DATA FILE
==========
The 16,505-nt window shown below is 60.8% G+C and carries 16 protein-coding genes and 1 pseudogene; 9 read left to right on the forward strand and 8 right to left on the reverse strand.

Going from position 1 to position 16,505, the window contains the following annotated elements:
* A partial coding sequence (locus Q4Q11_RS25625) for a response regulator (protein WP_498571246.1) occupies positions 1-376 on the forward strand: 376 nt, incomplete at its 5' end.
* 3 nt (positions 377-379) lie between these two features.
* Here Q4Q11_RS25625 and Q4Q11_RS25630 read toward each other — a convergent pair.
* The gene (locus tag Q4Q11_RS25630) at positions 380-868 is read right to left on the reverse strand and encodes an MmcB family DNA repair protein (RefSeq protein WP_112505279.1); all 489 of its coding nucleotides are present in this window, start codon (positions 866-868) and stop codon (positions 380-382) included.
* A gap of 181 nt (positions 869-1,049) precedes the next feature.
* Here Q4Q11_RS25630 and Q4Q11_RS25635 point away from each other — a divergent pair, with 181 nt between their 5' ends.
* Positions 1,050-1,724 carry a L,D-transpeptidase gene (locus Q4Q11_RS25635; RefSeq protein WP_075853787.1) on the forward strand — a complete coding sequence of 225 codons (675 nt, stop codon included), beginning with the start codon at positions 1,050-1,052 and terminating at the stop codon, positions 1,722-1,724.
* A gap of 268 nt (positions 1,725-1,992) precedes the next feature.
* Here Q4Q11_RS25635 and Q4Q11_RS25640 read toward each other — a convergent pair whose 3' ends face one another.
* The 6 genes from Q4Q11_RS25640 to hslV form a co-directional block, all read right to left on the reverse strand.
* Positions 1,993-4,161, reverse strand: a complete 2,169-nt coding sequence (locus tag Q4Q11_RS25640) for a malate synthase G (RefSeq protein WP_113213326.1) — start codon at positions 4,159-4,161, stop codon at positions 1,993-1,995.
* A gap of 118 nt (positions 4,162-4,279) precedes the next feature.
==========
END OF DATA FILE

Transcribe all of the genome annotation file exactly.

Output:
The 16,505-nt window shown below is 60.8% G+C and carries 16 protein-coding genes and 1 pseudogene; 9 read left to right on the forward strand and 8 right to left on the reverse strand.

Going from position 1 to position 16,505, the window contains the following annotated elements:
* A partial coding sequence (locus Q4Q11_RS25625) for a response regulator (protein WP_498571246.1) occupies positions 1-376 on the forward strand: 376 nt, incomplete at its 5' end.
* 3 nt (positions 377-379) lie between these two features.
* Here Q4Q11_RS25625 and Q4Q11_RS25630 read toward each other — a convergent pair.
* The gene (locus tag Q4Q11_RS25630) at positions 380-868 is read right to left on the reverse strand and encodes an MmcB family DNA repair protein (RefSeq protein WP_112505279.1); all 489 of its coding nucleotides are present in this window, start codon (positions 866-868) and stop codon (positions 380-382) included.
* A gap of 181 nt (positions 869-1,049) precedes the next feature.
* Here Q4Q11_RS25630 and Q4Q11_RS25635 point away from each other — a divergent pair, with 181 nt between their 5' ends.
* Positions 1,050-1,724 carry a L,D-transpeptidase gene (locus Q4Q11_RS25635; RefSeq protein WP_075853787.1) on the forward strand — a complete coding sequence of 225 codons (675 nt, stop codon included), beginning with the start codon at positions 1,050-1,052 and terminating at the stop codon, positions 1,722-1,724.
* A gap of 268 nt (positions 1,725-1,992) precedes the next feature.
* Here Q4Q11_RS25635 and Q4Q11_RS25640 read toward each other — a convergent pair whose 3' ends face one another.
* The 6 genes from Q4Q11_RS25640 to hslV form a co-directional block, all read right to left on the reverse strand.
* Positions 1,993-4,161, reverse strand: a complete 2,169-nt coding sequence (locus tag Q4Q11_RS25640) for a malate synthase G (RefSeq protein WP_113213326.1) — start codon at positions 4,159-4,161, stop codon at positions 1,993-1,995.
* A gap of 118 nt (positions 4,162-4,279) precedes the next feature.